The Society for Social Work and Research

2013 Annual Conference

January 16-20, 2013 I Sheraton San Diego Hotel and Marina I San Diego, CA

Healing Despite Stigma: An Ethnographic Assessment of a Recovery Center for People with Mental Illness

Saturday, January 19, 2013: 11:00 AM
Marina 3 (Sheraton San Diego Hotel & Marina)
* noted as presenting author
Elizabeth Siantz, MSW, PhD Student, University of Southern California, Los Angeles, CA
Rob Whitley, PhD, Research Assistant Professor of Psychiatry, Dartmouth College, Lebanon, NH
Introduction: Stigma and discrimination against individuals living with serious mental illness (SMI) result in decreased life opportunities, loss of independent functioning, and can have negative consequences for personal relationships, education, employment, and stable housing.  Recovery centers are physical entities offering services and resources for people living with SMI in which trained, paid, and high-functioning consumers deliver services, often with the assistance of non-consumer staff.  Recovery centers have emerged as a promising practice for promoting empowerment and community integration of consumers by providing both clinical services and skill building opportunities. However the evidence base vis-a-vis recovery centers is low. As such, the purpose of this presentation is to explore consumer perspectives on a) discrimination and exclusion resulting from societal stigma of mental illness and b) how participation in recovery center activities promotes self-efficacy, self- worth, and empowerment towards achieving recovery goals. 

Methods:  Five focus groups were conducted at the Pathways to Housing Resource Center during regular intervals between July 2008 and October 2009 interspersed with regular participant observations.  This involved a researcher attending the center to observe activities, participate in classes, or attend social events. In addition, we selected consumers to take for lunch or accompany on walks around the neighborhood to further elicit their perspectives on the center. Qualitative thematic analysis was used to analyze data. Members of the research team conducted analysis independently at first and then discussed emerging themes and came to consensus regarding our conclusions. This form of multiple coding in qualitative research is recommended for improving validity and is known as a strong check and balance of observer bias.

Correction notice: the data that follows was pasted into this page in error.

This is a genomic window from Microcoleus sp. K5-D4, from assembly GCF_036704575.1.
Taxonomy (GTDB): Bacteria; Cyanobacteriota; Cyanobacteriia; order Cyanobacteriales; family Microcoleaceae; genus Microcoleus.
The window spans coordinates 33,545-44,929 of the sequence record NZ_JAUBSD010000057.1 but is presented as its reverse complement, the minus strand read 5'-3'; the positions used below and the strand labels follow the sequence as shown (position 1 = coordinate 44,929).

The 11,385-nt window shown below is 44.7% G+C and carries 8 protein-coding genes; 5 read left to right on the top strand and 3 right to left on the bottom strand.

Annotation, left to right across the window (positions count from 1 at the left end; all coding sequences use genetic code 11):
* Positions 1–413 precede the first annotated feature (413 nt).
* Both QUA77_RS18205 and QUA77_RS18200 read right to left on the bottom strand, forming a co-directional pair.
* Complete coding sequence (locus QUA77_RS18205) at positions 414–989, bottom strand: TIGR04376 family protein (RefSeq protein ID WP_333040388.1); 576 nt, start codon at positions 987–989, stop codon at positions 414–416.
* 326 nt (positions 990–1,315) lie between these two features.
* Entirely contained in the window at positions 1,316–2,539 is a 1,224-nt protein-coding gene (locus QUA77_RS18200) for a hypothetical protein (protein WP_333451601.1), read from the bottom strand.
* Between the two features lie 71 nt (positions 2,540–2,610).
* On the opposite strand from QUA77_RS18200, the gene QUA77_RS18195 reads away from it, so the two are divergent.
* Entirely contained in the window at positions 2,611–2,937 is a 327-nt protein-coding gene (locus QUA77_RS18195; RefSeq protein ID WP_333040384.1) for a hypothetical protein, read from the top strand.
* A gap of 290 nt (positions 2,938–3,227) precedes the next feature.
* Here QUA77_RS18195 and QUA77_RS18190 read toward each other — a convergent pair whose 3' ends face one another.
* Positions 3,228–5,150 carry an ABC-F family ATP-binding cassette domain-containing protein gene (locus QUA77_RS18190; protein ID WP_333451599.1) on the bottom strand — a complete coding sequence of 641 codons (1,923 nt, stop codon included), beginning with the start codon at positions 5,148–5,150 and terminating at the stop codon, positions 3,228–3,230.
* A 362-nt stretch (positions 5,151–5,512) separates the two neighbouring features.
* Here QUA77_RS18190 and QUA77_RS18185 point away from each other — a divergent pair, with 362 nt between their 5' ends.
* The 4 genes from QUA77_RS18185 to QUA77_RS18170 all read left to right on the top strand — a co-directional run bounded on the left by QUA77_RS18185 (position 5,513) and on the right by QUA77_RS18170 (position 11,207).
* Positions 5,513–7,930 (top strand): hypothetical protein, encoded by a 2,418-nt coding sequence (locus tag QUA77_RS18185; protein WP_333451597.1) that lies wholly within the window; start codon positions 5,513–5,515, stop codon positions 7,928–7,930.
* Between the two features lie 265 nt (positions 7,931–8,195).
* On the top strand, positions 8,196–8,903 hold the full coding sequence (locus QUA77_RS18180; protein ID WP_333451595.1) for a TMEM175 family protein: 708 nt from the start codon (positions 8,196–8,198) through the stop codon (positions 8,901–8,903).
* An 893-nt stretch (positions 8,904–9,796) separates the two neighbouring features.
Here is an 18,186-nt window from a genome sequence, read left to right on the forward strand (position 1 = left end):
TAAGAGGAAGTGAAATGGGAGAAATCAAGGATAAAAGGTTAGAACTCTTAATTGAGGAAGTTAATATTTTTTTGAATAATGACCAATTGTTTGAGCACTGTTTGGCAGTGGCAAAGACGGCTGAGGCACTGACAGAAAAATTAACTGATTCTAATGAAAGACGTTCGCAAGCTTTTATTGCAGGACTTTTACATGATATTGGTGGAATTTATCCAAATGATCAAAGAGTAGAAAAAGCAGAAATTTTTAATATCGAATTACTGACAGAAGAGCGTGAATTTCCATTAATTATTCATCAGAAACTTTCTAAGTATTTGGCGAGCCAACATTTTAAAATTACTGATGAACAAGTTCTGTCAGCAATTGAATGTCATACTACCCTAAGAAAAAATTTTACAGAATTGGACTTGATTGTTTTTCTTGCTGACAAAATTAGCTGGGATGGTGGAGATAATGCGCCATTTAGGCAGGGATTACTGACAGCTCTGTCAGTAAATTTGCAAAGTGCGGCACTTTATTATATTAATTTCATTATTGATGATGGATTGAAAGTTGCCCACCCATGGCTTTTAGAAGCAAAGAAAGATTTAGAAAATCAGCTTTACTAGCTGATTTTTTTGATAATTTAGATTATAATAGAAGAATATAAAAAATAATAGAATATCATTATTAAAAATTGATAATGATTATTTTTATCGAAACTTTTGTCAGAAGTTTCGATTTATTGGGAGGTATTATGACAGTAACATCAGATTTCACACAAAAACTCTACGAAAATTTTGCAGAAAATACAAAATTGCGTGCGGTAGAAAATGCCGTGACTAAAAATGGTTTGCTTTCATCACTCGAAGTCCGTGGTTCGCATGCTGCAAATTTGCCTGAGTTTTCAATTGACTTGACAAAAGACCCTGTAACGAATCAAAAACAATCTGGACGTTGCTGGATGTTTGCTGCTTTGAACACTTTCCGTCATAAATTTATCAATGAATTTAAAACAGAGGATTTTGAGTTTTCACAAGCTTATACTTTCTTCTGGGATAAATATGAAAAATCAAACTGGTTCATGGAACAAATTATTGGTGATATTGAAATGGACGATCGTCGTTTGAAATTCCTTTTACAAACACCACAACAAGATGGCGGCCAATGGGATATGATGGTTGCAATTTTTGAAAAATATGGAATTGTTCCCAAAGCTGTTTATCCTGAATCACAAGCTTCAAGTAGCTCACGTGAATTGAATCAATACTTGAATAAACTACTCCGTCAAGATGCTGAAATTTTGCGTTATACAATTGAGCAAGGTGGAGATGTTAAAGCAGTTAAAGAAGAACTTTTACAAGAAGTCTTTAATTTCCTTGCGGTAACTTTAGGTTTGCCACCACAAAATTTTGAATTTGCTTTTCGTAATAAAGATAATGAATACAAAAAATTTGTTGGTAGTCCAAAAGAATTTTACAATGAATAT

Results: Consumers described the omnipresence of negative public attitudes towards people living with SMI, and reported a variety of personal challenges resulting from anticipated and lived episodes of discrimination.  Experiences of discrimination included exclusion from employment and from decisions regarding their medical and psychiatric care.  Because consumers had experienced such discrimination, they were also fearful of the potential for discrimination by anyone who is aware of their mental illness.  Consumers described many ways in which the Recovery Center promoted self-determination and empowerment by providing education about mental illness and legal rights. Consumers also described feeling empowered to choose when to disclose their illness, and to challenge stereotypes of individuals with SMI.  Participating in a Recovery Center appeared to protect against self-devaluation while fostering a sense of optimism in changing others’ negative views or actions. 

Conclusion: Recovery Centers are places where consumers share and support one another from experiences of discrimination, and increase self-esteem and self- efficacy through building a variety skills and strategies needed for successful community life.  Participating in a recovery center can empower consumers to defy beliefs that are commonly held about people living with mental illness. This Recovery Center appears to have a positive influence on empowerment, self-esteem, and the potential for community integration, but future research is necessary to formally test its impact on these domains.